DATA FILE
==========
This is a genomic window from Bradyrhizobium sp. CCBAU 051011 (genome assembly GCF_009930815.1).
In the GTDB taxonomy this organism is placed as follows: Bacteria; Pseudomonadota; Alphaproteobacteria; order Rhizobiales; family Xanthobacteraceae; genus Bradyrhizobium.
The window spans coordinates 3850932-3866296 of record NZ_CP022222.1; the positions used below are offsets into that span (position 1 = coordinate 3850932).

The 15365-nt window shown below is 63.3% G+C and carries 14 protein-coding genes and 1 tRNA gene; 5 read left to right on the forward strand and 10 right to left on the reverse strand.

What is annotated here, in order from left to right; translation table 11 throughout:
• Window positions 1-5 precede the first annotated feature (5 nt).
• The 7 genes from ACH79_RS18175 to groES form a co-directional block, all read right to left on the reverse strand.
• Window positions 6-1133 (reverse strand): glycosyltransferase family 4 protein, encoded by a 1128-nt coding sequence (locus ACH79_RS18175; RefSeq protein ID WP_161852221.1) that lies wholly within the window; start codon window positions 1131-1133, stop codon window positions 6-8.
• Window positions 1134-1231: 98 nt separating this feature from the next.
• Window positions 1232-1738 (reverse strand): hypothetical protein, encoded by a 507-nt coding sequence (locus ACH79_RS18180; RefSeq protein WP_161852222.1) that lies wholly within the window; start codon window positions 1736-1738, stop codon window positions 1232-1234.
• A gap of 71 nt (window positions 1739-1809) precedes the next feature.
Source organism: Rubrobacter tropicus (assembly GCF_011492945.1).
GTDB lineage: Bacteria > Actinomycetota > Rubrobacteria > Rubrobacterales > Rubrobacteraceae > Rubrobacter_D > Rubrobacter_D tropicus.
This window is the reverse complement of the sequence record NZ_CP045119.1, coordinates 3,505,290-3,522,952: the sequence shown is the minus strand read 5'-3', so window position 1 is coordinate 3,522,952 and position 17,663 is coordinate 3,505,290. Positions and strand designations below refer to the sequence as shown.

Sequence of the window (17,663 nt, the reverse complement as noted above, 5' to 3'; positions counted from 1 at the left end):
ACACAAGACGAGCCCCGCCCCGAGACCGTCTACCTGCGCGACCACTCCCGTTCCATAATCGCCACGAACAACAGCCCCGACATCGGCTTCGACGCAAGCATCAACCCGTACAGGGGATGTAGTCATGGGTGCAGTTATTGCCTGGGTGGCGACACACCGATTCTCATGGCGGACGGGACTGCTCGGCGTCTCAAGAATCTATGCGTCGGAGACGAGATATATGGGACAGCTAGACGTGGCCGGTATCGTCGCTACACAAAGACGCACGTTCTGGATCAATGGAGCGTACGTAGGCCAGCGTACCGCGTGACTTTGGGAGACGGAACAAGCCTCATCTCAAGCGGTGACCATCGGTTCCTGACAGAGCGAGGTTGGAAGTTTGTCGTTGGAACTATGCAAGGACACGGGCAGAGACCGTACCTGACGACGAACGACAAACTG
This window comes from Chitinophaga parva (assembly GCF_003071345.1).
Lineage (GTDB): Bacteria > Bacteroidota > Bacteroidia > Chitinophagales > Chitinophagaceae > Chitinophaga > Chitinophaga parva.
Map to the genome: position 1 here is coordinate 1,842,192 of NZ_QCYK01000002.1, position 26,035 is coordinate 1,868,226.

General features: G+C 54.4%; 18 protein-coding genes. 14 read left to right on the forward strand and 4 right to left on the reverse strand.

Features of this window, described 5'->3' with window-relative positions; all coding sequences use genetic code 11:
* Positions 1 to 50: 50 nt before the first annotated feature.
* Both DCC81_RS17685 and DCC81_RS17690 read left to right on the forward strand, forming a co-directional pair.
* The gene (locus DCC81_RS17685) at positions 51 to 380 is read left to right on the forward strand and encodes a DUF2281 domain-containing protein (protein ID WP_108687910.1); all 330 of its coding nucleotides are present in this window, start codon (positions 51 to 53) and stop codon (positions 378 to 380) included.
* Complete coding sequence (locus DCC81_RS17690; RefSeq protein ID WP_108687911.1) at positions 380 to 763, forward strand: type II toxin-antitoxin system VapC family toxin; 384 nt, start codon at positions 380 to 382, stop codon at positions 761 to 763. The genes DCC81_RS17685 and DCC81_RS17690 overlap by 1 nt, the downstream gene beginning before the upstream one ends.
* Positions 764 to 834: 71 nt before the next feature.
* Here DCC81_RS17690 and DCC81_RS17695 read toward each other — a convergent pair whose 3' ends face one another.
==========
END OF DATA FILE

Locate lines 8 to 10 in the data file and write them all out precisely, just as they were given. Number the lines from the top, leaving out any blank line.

• Window positions 6-1133 (reverse strand): glycosyltransferase family 4 protein, encoded by a 1128-nt coding sequence (locus ACH79_RS18175; RefSeq protein ID WP_161852221.1) that lies wholly within the window; start codon window positions 1131-1133, stop codon window positions 6-8.
• Window positions 1134-1231: 98 nt separating this feature from the next.
• Window positions 1232-1738 (reverse strand): hypothetical protein, encoded by a 507-nt coding sequence (locus ACH79_RS18180; RefSeq protein WP_161852222.1) that lies wholly within the window; start codon window positions 1736-1738, stop codon window positions 1232-1234.